"Belinda?" He asked finally, "Is it really you?" God, he thought, this was next level soap opera. Meanwhile, Tomas' date's mouth was hanging open - not with excitement at some kind of strange reunion, but because she was mortally offended that he had just ignored her.
Belinda. A poorly timed sniffle turned into a snort at the sound of her new name and she winced as she shook her head in attempt to play it off. "Sorry, my allergies have been so bad, and they get worse with stress, and...it's Melinda, Dad. But that's okay. That head injury, I know," she babbled and sniffled once more for effect. "It took a lot out of both of us."
Exactly who had supposedly suffered a head injury in this scenario was unclear, but she had her character and she was running with it. The direction she was going in wasn't anymore apparent but she leaned into the part and before she knew it, words were spilling out of her mouth. "I just...I didn't know you would actually come to town. I sent the invitation and all, but—" Nora let out a dramatic sob and covered her face with her palms. She hadn't even acknowledged the woman sitting at the table, and she kept her focus on Tomas, knowing that even one quick glance in the wrong direction could make her dissolve into a fit of laughter. "This means so much to me."
"Melinda, right, right," Tomas answered with a cringe that could both count for someone who maybe had experienced a head injury, or was a deadbeat dad, or was absolutely lying through his teeth and had no real idea which way they were going with this story but was all in for seeing it to the very end. His date was still staring gobsmacked, her ire growing with each passing second, and it only grew again when Nora suggested that her 'father' was there for her. "Excuse me--" She started to interrupt, but Tomas leaped forward and away from the table to wrap Nora in a big, dramatic hug.
"Of course I'd come for you!" He sighed, trying to use his best soap opera voice, ruffling Nora's hair and swaying her this way and that and trying desperately not to laugh. "I just -- lost my way! After the car crash... Things have been so hard." Tomas' date had absolutely no idea what was happening, but she was annoyed by it and felt uncomfortable and like she was somehow intruding at the same time, so she made a face and carefully started to slip up from her chair. "Um, maybe I should, uh-- maybe I'll just leave you two for a second, give you some space," she said, though Tomas interrupted immediately with a loud, "Oh, Matilda! I've missed you so much!"
She bit her lip and buried her face in Tomas' shoulder, both for dramatic effect and to mask the laughter that was threatening to spill over. "No, of course," she finally managed to squeak out. "The accident...that was awful. I don't know how you managed to rescue so many people before you went into shock." As the scene unfolded, Nora added the restaurant to the mental list of places that she was a regular at but would need to give a break. At least the reason for this break was because of...this, whatever it was, and not because she'd destroyed an entire dining room in an attempt to fend off some superhuman lackeys.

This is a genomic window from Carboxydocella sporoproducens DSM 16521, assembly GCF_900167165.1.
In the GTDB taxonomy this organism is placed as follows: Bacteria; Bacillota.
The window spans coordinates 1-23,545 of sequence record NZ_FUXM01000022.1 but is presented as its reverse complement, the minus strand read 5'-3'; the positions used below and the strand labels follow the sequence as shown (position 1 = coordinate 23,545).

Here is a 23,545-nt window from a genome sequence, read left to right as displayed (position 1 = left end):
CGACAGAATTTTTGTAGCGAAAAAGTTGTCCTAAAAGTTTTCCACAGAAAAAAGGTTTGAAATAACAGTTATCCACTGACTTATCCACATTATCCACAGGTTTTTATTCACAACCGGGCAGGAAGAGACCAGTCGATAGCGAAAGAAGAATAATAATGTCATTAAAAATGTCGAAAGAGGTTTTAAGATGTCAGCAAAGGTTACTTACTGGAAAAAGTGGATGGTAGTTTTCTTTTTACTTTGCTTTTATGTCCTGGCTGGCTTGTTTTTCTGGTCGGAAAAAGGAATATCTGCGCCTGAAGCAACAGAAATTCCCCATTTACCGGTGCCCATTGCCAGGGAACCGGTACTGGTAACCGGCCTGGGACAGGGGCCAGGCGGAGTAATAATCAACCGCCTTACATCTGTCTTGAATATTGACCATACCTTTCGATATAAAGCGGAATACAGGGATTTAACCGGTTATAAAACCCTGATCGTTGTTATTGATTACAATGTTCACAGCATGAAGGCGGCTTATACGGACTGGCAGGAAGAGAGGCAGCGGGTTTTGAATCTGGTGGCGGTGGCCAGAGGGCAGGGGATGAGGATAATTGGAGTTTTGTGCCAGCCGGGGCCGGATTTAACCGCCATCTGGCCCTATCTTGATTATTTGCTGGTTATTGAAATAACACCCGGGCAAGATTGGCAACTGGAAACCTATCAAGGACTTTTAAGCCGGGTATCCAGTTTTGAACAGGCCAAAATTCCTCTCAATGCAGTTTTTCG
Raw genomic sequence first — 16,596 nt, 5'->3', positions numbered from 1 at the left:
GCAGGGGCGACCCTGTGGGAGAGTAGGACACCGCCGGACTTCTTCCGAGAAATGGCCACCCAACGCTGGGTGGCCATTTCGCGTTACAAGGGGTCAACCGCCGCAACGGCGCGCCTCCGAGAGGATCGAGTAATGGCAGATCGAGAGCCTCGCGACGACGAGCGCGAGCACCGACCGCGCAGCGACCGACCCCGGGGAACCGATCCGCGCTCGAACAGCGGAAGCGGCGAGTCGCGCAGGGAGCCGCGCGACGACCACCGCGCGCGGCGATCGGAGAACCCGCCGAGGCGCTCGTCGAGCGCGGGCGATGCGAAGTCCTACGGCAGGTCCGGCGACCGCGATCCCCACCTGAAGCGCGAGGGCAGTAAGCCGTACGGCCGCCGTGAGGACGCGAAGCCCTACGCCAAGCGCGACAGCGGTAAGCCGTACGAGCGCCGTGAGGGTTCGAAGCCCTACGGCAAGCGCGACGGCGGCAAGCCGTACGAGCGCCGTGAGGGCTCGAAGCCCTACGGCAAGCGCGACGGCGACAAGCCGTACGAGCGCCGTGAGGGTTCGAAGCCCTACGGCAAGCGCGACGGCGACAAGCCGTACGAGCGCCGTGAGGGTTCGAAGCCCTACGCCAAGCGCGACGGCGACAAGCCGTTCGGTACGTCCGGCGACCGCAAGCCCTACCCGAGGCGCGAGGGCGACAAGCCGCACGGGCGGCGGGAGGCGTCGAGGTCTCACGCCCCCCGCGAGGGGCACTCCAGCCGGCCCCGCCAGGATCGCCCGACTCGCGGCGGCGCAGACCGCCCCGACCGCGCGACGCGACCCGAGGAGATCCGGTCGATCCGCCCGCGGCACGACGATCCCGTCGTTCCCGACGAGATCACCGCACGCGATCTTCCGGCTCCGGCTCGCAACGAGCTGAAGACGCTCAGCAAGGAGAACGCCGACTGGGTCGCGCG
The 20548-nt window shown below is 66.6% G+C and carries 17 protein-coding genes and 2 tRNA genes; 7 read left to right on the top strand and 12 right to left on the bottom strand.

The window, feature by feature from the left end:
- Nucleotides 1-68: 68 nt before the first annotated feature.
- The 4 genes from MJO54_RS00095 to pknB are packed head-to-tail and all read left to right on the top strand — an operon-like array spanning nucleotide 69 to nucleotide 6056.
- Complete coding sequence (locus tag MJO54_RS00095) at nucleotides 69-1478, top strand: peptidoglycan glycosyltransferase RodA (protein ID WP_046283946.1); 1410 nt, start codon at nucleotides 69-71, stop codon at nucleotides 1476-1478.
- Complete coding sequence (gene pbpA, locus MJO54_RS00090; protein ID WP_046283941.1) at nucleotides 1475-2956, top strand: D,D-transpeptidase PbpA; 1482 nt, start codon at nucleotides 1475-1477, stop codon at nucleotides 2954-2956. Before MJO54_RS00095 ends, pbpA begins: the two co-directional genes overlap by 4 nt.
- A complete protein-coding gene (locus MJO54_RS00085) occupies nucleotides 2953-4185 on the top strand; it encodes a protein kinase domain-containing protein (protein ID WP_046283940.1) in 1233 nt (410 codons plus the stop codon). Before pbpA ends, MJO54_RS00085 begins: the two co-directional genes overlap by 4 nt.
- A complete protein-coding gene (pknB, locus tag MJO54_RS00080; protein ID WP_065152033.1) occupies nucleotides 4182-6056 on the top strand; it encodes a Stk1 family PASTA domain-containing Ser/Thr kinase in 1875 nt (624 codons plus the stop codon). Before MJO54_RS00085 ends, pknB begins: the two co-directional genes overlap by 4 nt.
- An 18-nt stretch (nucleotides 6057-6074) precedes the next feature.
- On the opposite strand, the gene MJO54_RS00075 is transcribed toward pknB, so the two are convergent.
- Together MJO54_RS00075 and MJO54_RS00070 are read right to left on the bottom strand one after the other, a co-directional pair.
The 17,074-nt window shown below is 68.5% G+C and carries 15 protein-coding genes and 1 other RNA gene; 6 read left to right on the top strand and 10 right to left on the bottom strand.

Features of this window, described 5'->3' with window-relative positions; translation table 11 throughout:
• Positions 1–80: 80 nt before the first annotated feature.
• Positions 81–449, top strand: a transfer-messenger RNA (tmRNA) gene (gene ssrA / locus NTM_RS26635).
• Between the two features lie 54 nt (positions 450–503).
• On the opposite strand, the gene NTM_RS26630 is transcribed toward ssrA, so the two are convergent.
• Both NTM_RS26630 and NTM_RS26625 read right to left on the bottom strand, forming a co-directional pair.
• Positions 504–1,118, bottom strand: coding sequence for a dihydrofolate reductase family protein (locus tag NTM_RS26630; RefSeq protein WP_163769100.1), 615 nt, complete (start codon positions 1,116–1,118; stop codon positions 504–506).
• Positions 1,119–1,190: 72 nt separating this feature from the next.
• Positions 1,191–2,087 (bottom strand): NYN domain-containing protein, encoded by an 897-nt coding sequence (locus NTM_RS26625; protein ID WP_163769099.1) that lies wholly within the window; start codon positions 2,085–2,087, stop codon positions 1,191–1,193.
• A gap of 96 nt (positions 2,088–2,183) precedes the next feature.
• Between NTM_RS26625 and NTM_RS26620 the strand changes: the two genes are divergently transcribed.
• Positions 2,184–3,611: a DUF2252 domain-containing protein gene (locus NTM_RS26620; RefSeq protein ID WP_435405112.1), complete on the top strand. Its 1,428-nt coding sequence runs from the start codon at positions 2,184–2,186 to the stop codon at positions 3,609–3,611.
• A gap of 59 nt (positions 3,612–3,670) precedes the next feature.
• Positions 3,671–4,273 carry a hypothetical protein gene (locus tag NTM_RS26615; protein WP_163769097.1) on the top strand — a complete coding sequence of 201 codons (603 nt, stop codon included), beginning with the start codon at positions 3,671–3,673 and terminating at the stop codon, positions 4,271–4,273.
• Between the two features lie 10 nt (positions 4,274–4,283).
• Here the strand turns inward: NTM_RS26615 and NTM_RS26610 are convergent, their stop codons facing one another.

SShe sensed some movement from the general direction of the woman sitting at the table, but Nora was still determined to avoid any and all eye contact with her and kept up the ruse and took a half-step back from Tomas. "I've missed you so much too, Dad. It just...it means so much to me that you'd come out for graduation. Flights from Brunei to here can't be easy to find. …But it's Lucinda."
Not only was he not noticing that she was leaving, but now things were just getting strange. Had she popped the wrong pills that evening? Tomas' date stared at the two of them and whatever was going on between them with an expression of pure and unadulterated confusion and just a little bit of horror. "Right. Okay. I'm gonna--" She continued, thinking maybe this last ditch effort would get Tom to look at her again, or even the girl to turn towards her, but Tomas was too busy looking up at the ceiling in thought.
"Lucinda? Right. Lucinda!" He agreed, since obviously that was her name, or was it Melinda? Anyway - nobody was keeping track, because the cracks were starting to show on Tomas' face, a smile starting to twitch and grow and grow. His date let out a very cranky huff and turned on her heel to storm away, and Tomas finally started giggling, throwing a hand up to cover his face and tugging Nora in again for a laughter-hiding half-hug. "Oh, God, I'm gonna pay for that tomorrow." He sighed, still laughing, "She's not happy. But thank you. Thank you. You're marvelous."
She didn't need to see that his date had left; Tomas' laughter had confirmed as much and she could hear her stomp away, the mystery date's heartbeat growing further and further into the distance. "Are you sure?" she laughed, brushing her hair out of her face as she pulled away. "If I were her I'd call you just to get the scoop, but I wouldn't want a second date."
Her laughter died down eventually but the smile remained plastered on her face, still amused by the scene that had just unfolded, and admittedly, proud of herself for coming up with such a great distraction on the fly, let alone for being able to keep up with the ruse for as long as she had. "Dude, she was awful. I only heard parts of your conversation, where do find these people?" Nora paused for a moment and her eyes grew wide-eyed. "Wait, was that even a date? Was that a business meeting?